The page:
surely guided by him with love (cf. "On Providence" 2:6).
This is our certainty. Even if we cannot decode the details of personal
and collective history, we know that God's plan is always inspired by
love. Therefore, despite his sufferings, John Chrysostom reaffirmed the
discovery that God loves every one of us with an infinite love, and
therefore he desires the salvation of all.
For his part, the bishop-saint cooperated generously with this
salvation, without holding anything back, throughout his entire life. In
fact, he considered God's glory the ultimate goal of his existence,
which -- as he was dying -- he left as his last testament: "Glory to God
for everything!" (Palladio, "Life" 11).
[Translation by ZENIT]
[After the audience, the Holy Father addressed the audience in various
languages. In English, he said:]
Dear Brothers and Sisters,
Today we continue our reflections on Saint John Chrysostom. In 397, when
he became Bishop of Constantinople, he set an example to the people of
the city by his simplicity of life and his constant concern for the
poor. He did not hesitate to speak out against corrupt or pagan
practices, even in the Imperial Court, and for this he was sent into
exile. In his teaching, he showed how our wonder at the beauty of
creation should lead us to give glory to the Creator. Yet God is also a
tender father, a healer of souls and an affectionate friend. The Creator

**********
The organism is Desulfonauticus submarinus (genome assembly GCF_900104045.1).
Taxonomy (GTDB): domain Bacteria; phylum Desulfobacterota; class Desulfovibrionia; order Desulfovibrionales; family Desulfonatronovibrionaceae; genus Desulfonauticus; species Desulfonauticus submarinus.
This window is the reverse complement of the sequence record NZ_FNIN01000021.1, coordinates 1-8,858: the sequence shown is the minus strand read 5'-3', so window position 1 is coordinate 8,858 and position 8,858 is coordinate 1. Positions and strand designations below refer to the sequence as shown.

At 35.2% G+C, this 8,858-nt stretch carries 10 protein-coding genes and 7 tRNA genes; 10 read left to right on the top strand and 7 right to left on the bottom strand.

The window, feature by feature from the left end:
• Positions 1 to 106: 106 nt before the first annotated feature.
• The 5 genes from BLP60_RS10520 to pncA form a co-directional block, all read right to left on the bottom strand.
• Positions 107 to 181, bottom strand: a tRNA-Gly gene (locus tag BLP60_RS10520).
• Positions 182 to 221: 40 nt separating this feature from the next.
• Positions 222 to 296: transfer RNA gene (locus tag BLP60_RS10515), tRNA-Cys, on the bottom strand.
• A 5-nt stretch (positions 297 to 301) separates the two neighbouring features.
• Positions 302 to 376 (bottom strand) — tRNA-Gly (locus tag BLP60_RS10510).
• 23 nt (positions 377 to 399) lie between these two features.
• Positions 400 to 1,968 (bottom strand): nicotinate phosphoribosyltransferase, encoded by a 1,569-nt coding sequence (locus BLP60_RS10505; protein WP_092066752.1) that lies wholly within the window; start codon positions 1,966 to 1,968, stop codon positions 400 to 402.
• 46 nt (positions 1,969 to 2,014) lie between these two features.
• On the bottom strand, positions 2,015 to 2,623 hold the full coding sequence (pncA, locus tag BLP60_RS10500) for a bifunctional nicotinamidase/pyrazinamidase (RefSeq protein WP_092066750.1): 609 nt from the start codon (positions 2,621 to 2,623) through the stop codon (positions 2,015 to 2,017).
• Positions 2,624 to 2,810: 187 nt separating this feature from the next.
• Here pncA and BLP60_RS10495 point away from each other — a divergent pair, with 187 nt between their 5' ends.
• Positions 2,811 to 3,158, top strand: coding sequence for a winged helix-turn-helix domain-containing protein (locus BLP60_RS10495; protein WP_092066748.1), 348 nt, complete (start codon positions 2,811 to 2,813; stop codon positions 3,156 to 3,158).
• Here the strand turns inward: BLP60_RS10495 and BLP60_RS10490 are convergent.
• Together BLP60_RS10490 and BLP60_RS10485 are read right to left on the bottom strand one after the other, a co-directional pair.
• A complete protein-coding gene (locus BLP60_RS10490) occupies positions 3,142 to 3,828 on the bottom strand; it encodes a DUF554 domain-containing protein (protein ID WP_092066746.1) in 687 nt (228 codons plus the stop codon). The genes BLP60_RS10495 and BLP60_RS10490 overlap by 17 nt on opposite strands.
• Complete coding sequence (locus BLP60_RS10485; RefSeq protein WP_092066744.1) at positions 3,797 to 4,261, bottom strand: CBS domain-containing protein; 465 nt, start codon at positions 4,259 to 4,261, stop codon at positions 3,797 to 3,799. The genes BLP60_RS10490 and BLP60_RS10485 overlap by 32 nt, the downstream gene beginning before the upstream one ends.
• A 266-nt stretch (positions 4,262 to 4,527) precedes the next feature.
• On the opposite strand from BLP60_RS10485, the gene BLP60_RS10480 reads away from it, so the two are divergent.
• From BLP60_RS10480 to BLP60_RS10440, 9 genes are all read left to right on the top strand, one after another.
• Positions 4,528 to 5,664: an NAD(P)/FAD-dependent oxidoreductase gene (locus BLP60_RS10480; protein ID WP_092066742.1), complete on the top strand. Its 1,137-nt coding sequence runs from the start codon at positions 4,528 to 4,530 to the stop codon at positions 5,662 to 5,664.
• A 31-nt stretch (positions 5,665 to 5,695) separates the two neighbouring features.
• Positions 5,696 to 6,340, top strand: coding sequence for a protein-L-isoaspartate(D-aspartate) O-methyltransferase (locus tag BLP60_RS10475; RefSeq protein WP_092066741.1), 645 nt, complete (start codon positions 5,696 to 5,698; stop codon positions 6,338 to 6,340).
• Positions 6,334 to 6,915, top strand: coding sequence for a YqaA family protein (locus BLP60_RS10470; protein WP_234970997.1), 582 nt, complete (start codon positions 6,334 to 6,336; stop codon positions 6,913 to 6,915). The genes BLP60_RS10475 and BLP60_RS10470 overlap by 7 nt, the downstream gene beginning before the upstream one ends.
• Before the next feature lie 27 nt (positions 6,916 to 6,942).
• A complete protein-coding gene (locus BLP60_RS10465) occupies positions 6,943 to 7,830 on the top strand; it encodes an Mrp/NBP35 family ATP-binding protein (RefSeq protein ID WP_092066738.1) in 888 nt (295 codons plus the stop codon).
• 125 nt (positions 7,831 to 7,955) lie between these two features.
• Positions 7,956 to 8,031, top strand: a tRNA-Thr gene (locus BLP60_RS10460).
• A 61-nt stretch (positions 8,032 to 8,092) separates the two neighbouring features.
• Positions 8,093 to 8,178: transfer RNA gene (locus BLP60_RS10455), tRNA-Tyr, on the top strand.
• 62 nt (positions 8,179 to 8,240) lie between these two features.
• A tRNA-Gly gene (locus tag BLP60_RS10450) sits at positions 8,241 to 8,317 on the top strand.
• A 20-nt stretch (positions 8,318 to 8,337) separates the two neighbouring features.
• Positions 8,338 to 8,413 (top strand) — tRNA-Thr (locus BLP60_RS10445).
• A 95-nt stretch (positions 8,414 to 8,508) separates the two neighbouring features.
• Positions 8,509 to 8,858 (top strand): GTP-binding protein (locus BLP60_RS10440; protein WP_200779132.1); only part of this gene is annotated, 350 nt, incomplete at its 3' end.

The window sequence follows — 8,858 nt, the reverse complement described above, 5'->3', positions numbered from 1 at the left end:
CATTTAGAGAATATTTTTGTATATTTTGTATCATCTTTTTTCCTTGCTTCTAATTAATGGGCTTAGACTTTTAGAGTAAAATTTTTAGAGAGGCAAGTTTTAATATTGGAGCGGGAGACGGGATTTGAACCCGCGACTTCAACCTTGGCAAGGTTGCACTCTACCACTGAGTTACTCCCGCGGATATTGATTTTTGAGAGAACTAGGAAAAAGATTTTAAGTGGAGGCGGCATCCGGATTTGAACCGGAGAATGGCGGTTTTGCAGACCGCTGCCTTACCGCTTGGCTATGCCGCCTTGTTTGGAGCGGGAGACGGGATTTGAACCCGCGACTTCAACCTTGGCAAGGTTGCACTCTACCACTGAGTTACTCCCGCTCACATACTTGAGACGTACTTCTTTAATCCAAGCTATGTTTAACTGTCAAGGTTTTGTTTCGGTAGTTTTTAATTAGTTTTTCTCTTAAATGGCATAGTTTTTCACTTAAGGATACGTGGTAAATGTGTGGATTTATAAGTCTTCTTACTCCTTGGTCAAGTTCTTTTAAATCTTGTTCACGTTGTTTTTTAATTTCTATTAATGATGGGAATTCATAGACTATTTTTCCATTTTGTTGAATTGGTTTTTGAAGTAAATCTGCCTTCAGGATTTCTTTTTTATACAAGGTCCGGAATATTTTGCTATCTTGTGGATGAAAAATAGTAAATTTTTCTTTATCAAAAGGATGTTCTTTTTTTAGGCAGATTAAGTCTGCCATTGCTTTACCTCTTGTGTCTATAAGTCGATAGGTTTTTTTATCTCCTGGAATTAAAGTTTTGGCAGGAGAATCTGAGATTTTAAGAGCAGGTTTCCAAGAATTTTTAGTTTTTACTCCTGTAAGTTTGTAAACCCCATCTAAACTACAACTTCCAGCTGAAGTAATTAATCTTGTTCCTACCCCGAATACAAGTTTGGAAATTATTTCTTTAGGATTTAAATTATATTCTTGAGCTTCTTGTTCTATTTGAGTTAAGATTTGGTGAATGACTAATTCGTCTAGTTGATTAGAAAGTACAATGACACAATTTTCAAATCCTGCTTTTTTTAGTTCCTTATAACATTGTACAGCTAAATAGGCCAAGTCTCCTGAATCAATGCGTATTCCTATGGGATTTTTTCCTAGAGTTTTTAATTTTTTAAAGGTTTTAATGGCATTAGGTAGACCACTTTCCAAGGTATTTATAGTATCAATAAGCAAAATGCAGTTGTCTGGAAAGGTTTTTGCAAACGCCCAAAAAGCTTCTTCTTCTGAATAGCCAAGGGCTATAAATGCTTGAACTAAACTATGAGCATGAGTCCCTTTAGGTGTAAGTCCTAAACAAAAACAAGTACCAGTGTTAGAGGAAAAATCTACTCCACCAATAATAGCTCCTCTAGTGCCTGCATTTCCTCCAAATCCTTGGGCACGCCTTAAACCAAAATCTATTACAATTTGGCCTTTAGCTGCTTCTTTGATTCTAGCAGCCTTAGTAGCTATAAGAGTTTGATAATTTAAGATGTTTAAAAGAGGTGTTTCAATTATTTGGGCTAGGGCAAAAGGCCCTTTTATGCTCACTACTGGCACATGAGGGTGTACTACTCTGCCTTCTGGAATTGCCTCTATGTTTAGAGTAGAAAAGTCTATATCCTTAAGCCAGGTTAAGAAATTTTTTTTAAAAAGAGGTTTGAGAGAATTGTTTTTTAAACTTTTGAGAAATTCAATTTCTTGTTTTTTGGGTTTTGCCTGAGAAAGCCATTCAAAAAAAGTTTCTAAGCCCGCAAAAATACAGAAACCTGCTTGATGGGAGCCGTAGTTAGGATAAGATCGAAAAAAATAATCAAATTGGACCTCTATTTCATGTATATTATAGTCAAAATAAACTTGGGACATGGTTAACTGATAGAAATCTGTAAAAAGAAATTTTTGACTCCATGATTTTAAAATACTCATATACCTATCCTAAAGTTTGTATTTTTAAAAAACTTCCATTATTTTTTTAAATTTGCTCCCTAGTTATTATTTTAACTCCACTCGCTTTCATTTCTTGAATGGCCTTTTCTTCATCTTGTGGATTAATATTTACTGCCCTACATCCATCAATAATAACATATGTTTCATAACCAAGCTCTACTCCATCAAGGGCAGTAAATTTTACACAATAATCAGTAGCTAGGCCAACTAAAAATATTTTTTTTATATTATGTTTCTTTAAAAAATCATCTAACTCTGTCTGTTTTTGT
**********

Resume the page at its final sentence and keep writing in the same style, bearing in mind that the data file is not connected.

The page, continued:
of the Universe loved us so much that he did not spare his only Son. The
Holy Spirit also features prominently in Saint John's writings – the
life-force that transforms the world and gives wings to those Christians
who are docile to the Spirit's promptings. This authoritative teaching
earned Saint John Chrysostom the title of a second Saint Paul, Teacher
of the Universe. The exiled bishop continued until his death to proclaim
the infinite love of God, who wants all to be saved. With his last
breath he spoke of the ultimate end of human life – the glory of God.
Let us learn from Saint John's example to love Christ in the poor and to
bear faithful witness to the truth of the Gospel.
* * *
I extend a warm welcome to all the English-speaking visitors and
pilgrims present at today's Audience, including groups from Britain and
Ireland, New Zealand, Thailand, and North America. I greet in particular
the new students from the Venerable English College and the priests from
Ireland who are taking part in a renewal course here in Rome. May the
time that you spend in this city deepen your love for Christ and his
Church, and may God's blessings of peace and joy be with you always!